We are on the road again. This is an ideal homestead to visit. From the high road we can see that the people are home and are working. They are building a barn for some of their animals, it seems. We are welcomed into the main courtyard and into the kitchen. Steam bread is being baked.

In another room the master of the house lights three incense sticks -- a custom which this Muslim traces to Buddhist ancestors. He also demonstrates to us his Buddhist and his Islamic-inherited gestures of prayer.

Near Yinchuan the grain is ripening. Only here and there a few people have begun harvesting their wheat. Further down the road the wheat harvest is in full swing. Some harvesters have threshed and are now winnowing their grain. Oops! Somewhere in the repertoire there must exist an ancient Chinese proverb that says: Winnow grain with the wind on your back!


This is the ancient imperial city of Chang’an, present-day Xian, in Shaanxi Province. The first Muslims came to this imperial city soon after the death of Muhammad, as emissaries of the upstart Arab empire. The Dasi-esy Street Mosque is presently being renovated. The caretaker announces our arrival to the old ahong who is a little hard of hearing. And the old man promptly emerges to greet us. We leave this place with words of divine blessings upon us.

For every old voice that falls silent a younger voice gains confidence and strength. We are at the Grand Mosque in Xian, one of China’s most prestigious Islamic centers. The first prototype of this mosque was built in the imperial city possibly as early as the year 742. Here the first Chinese people were tempted to turn away from Daoism and Confucianism. Here, in Chang’an, they were given another option alongside other foreign religions like Buddhism, Zoroastrianism, Manichaeism and Nestorian Christianity that were already here. Here they were given a chance to conquer and to walk on dragons as the emperors did. Here in this city the Chinese people were shown for the first time how to orient their religious devotion in the direction of Mecca.



We have arrived on Lotus Mountain in the province of Gansu. This mountain is the annual goal of many Buddhist pilgrims. The temple and way-stations all contain statues of buddhas and bodhisattvas. The challenge of pilgrimage, first accepted by Buddhist ancestors has been handed down to their offspring, even though many among them have meanwhile converted to Islam.

This is the last place on earth where one would expect to meet Muslims from Gansu’s most conservative Islamic city, Hezhou, or Linxia. The pilgrimage song of these Muslims matches the happy tune of other pilgrims.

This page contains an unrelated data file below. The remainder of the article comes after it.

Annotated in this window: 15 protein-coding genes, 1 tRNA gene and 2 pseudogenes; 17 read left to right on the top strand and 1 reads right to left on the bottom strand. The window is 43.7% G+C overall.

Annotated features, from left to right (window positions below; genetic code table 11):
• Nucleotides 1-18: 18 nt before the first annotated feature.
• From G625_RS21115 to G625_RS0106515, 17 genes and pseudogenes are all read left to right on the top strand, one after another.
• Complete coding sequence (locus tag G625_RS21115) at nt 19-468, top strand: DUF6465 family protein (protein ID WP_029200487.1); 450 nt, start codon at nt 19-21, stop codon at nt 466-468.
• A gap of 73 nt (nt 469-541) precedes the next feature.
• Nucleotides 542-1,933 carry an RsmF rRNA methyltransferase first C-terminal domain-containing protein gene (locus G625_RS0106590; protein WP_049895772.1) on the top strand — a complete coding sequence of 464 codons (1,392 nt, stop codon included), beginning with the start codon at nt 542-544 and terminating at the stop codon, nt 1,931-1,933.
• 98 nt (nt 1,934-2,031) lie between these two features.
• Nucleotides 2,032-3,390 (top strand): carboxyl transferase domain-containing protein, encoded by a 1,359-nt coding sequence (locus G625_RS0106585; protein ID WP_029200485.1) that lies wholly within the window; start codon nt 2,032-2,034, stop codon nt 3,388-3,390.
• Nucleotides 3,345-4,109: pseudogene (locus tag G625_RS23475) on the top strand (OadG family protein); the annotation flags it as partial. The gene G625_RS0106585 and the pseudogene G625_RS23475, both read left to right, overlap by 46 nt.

Beyond Lotus Mountain a highway cuts through the ancient western wall. Still today this wall approximately separates Tibetan herders from Han farmers. Along this cultural divide one also finds a colony of Hui Muslims.

This is the entrance to the Westside-Mosque Worship-Center that lies behind a row of store fronts. Behind these stores one finds a Red Crescent health care center -- where an outsider may be encouraged to use his video camera. There are some vestiges of a commune system, revitalized and combined here with the religious idealism of an Islamic mission station. These people operate a distribution and trucking business.

School children have reasons to be happy, and to dance. The children’s education at the playground comes with a worldview that knows where, on the face of Planet Earth, China is located.

All this communal enthusiasm comes enveloped in the Straight Path of Islamic devotion -- with prayers five times a day. Figuratively speaking, the ahong’s mantle of authority lies spread out along the hillside behind the mosque. Here are the tombs that vouch for the leader’s lineage. Many Islamic centers in this land have been validated by an indigenous Chinese culture that venerates ancestors. Indeed, Allah has blessed this Westside Worship Center twofold. Firstly with work, prosperity and leadership, and secondly, by agitating the competition that worships over there on the east side.

While the city of Hezhou, China’s little Mecca, basks unabashedly in the light of Islam, the number of mosques and other Islamic institutions that one finds in this Chinese city is indeed astounding. This is the New Magnificent Mosque. It belongs to a Sufi denomination.